An APM platform includes software and tools used to gather and stream condition data, in order to maximize the performance of assets. Some vendors are now packaging these components into integrated solutions.

A major factor in the growth of this type of system is the increase in low-cost devices and sensors that can be mounted on assets to stream real-time condition data. The key to getting the most out of an APM solution is leveraging this data for proactive maintenance.

“We see condition monitoring and predictive maintenance adding value and context to that data and turning it into actionable insights and delivering it to the right person at the right time for more proactive maintenance,” says Kim Custeau, director of asset management systems at Schneider Electric, a provider of energy and asset management (EAM) solutions, such as Avantis EAM.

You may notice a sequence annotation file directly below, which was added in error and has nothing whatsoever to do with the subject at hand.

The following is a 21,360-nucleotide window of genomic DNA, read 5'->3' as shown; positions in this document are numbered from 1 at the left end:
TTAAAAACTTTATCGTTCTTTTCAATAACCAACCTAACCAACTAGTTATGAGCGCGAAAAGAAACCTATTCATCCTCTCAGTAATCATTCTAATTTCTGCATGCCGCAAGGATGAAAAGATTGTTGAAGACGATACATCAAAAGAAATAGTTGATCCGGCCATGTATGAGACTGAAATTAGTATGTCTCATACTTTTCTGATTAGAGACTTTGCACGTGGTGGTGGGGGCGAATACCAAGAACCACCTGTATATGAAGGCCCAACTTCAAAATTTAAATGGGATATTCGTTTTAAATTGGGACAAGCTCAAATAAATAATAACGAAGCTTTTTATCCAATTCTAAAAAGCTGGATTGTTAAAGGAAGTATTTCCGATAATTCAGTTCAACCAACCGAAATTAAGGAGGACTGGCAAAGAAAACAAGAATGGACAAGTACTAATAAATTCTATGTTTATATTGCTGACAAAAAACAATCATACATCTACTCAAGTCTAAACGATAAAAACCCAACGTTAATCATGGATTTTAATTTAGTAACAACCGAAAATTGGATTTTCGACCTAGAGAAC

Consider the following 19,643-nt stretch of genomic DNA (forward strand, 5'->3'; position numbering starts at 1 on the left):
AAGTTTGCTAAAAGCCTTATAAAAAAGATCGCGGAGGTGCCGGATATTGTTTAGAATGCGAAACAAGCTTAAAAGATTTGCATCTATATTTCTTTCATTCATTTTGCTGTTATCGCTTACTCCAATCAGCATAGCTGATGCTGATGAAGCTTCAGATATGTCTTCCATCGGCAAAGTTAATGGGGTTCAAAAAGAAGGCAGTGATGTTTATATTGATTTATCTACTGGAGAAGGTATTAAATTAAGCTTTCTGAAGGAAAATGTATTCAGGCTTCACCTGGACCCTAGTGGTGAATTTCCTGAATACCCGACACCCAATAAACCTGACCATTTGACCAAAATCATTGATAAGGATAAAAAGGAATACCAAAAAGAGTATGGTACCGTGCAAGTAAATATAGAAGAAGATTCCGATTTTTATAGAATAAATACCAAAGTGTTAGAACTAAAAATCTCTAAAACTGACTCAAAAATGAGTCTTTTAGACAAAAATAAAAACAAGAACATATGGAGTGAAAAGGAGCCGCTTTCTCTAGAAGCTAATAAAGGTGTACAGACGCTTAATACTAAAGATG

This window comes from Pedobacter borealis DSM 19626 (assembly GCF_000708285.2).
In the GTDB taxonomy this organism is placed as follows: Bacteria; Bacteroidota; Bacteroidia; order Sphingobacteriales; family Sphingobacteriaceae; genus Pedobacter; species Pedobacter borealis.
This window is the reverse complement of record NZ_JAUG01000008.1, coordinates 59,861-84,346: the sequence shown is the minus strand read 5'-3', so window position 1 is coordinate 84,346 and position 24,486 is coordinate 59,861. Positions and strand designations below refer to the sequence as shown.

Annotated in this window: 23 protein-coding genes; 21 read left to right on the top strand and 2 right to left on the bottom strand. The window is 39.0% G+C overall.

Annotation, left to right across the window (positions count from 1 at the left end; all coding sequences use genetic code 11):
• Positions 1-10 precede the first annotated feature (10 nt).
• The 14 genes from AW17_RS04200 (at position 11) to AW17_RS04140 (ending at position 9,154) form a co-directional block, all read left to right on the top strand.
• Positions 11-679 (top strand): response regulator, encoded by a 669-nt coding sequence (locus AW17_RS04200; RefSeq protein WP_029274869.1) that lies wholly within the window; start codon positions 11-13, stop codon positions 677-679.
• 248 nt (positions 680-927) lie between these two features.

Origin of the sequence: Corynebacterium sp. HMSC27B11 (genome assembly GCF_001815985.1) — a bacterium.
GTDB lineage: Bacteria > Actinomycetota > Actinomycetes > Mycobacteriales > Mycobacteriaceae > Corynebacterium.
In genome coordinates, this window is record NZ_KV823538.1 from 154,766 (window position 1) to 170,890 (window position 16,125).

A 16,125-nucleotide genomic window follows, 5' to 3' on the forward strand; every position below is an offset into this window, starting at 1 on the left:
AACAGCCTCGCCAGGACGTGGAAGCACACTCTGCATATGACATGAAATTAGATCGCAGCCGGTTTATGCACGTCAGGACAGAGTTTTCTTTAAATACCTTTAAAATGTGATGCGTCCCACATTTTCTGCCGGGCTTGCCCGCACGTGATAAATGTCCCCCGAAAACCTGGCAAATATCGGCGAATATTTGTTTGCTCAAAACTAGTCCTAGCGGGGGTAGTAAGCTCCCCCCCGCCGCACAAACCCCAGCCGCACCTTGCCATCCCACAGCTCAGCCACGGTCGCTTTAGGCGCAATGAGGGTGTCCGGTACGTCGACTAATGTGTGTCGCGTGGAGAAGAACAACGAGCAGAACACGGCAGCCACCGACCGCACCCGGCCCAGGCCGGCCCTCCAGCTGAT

Gartner’s list of APM software capabilities are split into three categories based on the application:

APM Functional Category
APM Capabilities
Asset strategy and risk management
  • Data collection and aggregation
  • EAM integration
  • Collection of failure modes and best practices
  • Analysis tools and techniques, including:
    • Reliability-centered maintenance
    • Failure mode and effects analysis
    • Risk-based inspection
Predictive asset management
  • Data collection and aggregation
  • Statistical modeling
  • Neural network analysis
  • Machine learning
Condition-based maintenance (CBM)
  • Data collection and aggregation
  • Rule engines
  • EAM integration